Distribution Mechanisms

  • Cities are increasingly being evaluated on their energy access, power surety, and reliability performance. Some communities have not achieved 100% coverage and are being asked to provide roadmaps for achieving that goal. Learn more from LEED for Cities.

  • Implement comprehensive power supply preparedness initiatives, track their success, and ensure that the programs are focused, at least in part, on the most vulnerable parts of the community.
  • Make weatherization and/or energy efficiency initiatives commonplace in building renovations and new construction, and ensure the community is served by multiple fuel and generation sources.
  • Work with the local utility to ensure it has undergone system hardening efforts to reduce the occurrence and duration of power outages and has a plan in place to maintain existing systems.
  • Work with community-based organizations to assess community plans to financially assist vulnerable populations during or after extreme weather or related events.
  • Identify the community’s critical loads or emergency facilities that require backup power.
  • Monitor the energy system continuously and record when and for how long interruptions occur.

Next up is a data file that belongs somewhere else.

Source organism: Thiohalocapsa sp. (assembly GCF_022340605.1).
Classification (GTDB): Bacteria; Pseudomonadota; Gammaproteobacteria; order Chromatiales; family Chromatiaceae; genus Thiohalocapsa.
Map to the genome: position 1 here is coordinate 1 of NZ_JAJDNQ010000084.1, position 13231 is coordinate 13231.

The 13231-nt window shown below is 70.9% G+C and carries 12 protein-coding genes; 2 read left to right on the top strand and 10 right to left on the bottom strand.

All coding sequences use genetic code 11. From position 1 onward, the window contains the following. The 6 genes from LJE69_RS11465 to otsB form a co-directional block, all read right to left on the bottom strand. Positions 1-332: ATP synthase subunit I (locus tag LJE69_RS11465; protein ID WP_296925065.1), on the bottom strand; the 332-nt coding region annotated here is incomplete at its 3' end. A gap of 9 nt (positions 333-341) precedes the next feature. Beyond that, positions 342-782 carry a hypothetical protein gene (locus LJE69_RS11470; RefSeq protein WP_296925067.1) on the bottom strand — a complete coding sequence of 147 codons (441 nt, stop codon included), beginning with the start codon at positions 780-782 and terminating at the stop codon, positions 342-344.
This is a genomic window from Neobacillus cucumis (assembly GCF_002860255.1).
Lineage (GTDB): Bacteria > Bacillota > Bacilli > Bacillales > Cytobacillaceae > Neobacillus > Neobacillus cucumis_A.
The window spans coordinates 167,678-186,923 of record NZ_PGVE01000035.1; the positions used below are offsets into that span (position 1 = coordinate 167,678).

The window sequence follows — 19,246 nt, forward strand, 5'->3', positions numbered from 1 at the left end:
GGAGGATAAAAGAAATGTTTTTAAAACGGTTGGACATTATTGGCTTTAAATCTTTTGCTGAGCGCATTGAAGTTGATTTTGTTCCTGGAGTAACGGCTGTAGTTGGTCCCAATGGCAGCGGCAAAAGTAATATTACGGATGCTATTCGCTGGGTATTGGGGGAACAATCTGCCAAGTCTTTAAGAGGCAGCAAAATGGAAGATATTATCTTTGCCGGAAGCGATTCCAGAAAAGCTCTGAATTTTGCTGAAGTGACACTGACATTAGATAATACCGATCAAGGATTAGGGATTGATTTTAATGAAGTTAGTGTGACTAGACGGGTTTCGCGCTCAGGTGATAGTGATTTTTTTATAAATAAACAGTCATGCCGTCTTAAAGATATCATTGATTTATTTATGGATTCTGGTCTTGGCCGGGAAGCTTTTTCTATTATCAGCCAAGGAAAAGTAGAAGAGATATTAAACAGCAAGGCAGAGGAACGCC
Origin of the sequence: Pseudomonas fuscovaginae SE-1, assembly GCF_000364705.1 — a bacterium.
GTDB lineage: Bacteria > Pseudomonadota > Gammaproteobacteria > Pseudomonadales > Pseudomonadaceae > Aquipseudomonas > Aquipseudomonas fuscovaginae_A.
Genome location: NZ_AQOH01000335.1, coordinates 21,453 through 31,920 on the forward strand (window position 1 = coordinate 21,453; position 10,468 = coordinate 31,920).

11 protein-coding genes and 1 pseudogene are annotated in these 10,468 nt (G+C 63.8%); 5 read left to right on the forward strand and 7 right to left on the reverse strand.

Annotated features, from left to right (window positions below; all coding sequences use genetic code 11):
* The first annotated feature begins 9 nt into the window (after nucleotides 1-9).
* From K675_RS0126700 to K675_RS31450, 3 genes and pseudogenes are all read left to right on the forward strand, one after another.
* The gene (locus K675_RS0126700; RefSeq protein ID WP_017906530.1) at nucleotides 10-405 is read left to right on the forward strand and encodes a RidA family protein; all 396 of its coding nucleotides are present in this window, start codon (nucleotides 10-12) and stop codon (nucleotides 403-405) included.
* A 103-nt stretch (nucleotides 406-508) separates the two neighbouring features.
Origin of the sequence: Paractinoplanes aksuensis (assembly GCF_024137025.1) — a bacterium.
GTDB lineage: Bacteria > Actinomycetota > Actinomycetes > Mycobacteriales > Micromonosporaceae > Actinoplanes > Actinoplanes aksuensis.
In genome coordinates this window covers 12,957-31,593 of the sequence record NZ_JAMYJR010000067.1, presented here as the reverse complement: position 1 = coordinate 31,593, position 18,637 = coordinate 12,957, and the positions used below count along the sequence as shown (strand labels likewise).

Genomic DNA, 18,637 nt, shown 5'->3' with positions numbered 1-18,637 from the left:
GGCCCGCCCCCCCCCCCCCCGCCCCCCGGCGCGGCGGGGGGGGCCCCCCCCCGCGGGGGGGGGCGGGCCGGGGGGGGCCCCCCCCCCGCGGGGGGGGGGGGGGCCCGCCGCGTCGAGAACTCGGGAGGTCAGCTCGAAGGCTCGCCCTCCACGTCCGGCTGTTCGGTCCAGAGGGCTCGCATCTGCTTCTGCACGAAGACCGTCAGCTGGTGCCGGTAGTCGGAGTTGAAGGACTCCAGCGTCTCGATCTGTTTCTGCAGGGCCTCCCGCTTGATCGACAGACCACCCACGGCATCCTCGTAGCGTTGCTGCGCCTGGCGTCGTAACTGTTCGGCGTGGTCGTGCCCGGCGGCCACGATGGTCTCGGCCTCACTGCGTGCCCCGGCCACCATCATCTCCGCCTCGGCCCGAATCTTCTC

• Determine costs and technologies for resilient power systems.
  • Identify the technology, such as solar and battery storage, locations where they could be installed, and get price estimates.

  • Use grid harmonization strategies – building systems and processes that are responsive to grid capacity and stability – to make the electric grid more resilient. Some examples are infrastructure and programs for dynamic pricing, demand response, net metering, and interconnection policies.

  • Add energy distribution technologies that generate electricity near or where that energy is used. In the residential sector, common distributed energy systems are emergency back-up generators, solar panels, and small wind turbines. Common distributed generation resources in the commercial and industrial sectors include combined heat and power systems, geothermal energy heating and cooling systems, municipal solid waste incineration, hydropower, fuel cells, back-up generators, and solar and wind.
  • Consider and construct a district energy system, which uses a network of underground pipes to pump steam, hot water, and/or chilled water to multiple buildings in a defined geographic area. Providing heating and cooling from a central plant that is close by requires less fuel and displaces the need to install separate heating, cooling, and hot water systems in each building.

Source Documents

These strategies are adapted from existing federal and other resources. Please view these strategies in the context provided by the primary source document: